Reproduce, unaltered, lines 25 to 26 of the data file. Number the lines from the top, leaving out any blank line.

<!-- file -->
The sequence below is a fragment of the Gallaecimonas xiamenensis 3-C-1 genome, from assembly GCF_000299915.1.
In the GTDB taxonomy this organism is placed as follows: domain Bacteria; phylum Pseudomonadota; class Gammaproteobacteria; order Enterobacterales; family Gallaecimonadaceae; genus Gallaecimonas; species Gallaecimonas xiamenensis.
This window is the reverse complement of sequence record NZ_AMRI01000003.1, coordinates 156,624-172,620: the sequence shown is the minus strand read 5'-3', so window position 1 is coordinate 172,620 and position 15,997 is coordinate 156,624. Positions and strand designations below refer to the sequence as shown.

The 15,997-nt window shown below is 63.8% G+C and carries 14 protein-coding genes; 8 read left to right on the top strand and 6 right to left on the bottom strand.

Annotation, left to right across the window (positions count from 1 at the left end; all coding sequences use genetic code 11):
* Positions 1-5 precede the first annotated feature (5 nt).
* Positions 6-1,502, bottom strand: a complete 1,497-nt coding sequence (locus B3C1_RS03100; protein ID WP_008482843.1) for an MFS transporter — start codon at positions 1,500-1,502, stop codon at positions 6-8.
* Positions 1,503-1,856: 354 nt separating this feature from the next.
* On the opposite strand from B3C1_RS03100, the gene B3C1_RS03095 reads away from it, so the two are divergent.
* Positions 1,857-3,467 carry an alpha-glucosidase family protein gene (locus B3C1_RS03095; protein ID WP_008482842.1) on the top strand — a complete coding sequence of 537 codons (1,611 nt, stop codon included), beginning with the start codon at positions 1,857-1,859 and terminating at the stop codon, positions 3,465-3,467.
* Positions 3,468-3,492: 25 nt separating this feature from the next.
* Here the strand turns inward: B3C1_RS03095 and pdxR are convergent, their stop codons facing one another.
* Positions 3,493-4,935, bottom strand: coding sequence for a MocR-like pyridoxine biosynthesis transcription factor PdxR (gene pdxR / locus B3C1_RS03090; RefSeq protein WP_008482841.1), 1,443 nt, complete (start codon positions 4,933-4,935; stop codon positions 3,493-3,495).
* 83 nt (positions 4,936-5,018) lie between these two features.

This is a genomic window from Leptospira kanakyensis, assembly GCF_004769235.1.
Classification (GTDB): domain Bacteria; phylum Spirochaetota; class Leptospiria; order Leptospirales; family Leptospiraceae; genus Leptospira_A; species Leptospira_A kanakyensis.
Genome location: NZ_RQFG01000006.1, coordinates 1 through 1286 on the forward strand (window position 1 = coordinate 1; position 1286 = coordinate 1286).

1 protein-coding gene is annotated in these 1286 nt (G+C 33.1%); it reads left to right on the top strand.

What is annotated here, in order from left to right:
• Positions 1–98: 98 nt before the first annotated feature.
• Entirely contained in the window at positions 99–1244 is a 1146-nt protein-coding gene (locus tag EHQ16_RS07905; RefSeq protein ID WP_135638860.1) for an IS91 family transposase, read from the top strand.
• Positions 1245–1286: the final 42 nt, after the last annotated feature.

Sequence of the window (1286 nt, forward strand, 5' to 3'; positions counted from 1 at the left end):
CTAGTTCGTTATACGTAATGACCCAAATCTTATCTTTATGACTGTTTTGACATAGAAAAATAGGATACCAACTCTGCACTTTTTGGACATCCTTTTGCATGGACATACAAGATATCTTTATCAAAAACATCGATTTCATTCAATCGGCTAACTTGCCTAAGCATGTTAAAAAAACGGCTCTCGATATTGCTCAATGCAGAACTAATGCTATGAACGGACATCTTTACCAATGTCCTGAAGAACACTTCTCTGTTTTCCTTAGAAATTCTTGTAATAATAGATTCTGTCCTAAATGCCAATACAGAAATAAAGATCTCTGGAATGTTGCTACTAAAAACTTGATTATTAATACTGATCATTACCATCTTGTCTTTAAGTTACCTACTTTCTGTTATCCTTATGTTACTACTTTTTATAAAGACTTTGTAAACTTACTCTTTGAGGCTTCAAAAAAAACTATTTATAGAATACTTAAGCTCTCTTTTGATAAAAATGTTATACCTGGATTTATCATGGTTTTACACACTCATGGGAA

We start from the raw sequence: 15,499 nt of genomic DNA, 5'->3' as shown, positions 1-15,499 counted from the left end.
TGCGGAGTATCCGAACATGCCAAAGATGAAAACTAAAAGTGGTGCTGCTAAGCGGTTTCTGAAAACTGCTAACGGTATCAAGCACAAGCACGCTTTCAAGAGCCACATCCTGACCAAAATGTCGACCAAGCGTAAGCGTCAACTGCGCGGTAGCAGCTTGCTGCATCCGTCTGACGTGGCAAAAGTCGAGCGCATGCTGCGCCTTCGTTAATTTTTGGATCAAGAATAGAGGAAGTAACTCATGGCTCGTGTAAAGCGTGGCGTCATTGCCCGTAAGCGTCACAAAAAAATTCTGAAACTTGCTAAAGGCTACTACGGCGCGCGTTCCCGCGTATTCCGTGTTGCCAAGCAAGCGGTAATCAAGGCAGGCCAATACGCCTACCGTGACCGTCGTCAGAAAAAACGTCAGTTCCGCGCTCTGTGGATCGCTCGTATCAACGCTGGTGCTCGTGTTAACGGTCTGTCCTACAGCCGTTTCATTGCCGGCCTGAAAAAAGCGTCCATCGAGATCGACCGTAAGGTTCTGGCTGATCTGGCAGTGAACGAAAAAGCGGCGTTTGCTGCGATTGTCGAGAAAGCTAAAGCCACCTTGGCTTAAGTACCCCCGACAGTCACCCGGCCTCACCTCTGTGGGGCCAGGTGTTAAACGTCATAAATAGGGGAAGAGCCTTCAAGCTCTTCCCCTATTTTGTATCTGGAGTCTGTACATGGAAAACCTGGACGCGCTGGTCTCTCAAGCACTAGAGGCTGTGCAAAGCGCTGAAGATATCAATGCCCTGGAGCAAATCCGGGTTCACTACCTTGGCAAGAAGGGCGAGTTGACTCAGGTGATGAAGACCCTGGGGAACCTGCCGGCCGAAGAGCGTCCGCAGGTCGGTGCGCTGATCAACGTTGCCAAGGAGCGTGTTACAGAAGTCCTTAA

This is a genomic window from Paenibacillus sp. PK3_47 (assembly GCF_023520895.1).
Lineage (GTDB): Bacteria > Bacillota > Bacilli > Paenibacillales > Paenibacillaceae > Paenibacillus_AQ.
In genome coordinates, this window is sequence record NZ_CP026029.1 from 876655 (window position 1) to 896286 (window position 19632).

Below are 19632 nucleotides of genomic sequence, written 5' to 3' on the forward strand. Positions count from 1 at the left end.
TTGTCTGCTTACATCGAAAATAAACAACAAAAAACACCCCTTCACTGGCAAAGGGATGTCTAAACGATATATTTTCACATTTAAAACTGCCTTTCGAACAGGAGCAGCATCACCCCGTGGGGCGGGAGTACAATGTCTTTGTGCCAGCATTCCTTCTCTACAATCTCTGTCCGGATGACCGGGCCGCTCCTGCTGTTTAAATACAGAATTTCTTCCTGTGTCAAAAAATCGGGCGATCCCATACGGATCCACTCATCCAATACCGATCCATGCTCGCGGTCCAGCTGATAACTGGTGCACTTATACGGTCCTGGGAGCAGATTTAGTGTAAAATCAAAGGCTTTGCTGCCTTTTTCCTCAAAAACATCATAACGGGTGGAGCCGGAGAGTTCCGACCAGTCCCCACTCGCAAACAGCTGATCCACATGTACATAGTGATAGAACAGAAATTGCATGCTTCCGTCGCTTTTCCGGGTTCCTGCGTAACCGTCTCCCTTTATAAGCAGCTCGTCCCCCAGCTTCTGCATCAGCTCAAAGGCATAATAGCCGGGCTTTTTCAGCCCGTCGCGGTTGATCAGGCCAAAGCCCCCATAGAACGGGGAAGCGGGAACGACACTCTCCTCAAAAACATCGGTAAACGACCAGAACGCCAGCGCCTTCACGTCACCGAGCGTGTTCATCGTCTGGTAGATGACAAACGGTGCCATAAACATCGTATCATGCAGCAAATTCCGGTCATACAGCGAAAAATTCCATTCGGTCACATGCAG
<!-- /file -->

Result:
We start from the raw sequence: 15,499 nt of genomic DNA, 5'->3' as shown, positions 1-15,499 counted from the left end.
TGCGGAGTATCCGAACATGCCAAAGATGAAAACTAAAAGTGGTGCTGCTAAGCGGTTTCTGAAAACTGCTAACGGTATCAAGCACAAGCACGCTTTCAAGAGCCACATCCTGACCAAAATGTCGACCAAGCGTAAGCGTCAACTGCGCGGTAGCAGCTTGCTGCATCCGTCTGACGTGGCAAAAGTCGAGCGCATGCTGCGCCTTCGTTAATTTTTGGATCAAGAATAGAGGAAGTAACTCATGGCTCGTGTAAAGCGTGGCGTCATTGCCCGTAAGCGTCACAAAAAAATTCTGAAACTTGCTAAAGGCTACTACGGCGCGCGTTCCCGCGTATTCCGTGTTGCCAAGCAAGCGGTAATCAAGGCAGGCCAATACGCCTACCGTGACCGTCGTCAGAAAAAACGTCAGTTCCGCGCTCTGTGGATCGCTCGTATCAACGCTGGTGCTCGTGTTAACGGTCTGTCCTACAGCCGTTTCATTGCCGGCCTGAAAAAAGCGTCCATCGAGATCGACCGTAAGGTTCTGGCTGATCTGGCAGTGAACGAAAAAGCGGCGTTTGCTGCGATTGTCGAGAAAGCTAAAGCCACCTTGGCTTAAGTACCCCCGACAGTCACCCGGCCTCACCTCTGTGGGGCCAGGTGTTAAACGTCATAAATAGGGGAAGAGCCTTCAAGCTCTTCCCCTATTTTGTATCTGGAGTCTGTACATGGAAAACCTGGACGCGCTGGTCTCTCAAGCACTAGAGGCTGTGCAAAGCGCTGAAGATATCAATGCCCTGGAGCAAATCCGGGTTCACTACCTTGGCAAGAAGGGCGAGTTGACTCAGGTGATGAAGACCCTGGGGAACCTGCCGGCCGAAGAGCGTCCGCAGGTCGGTGCGCTGATCAACGTTGCCAAGGAGCGTGTTACAGAAGTCCTTAA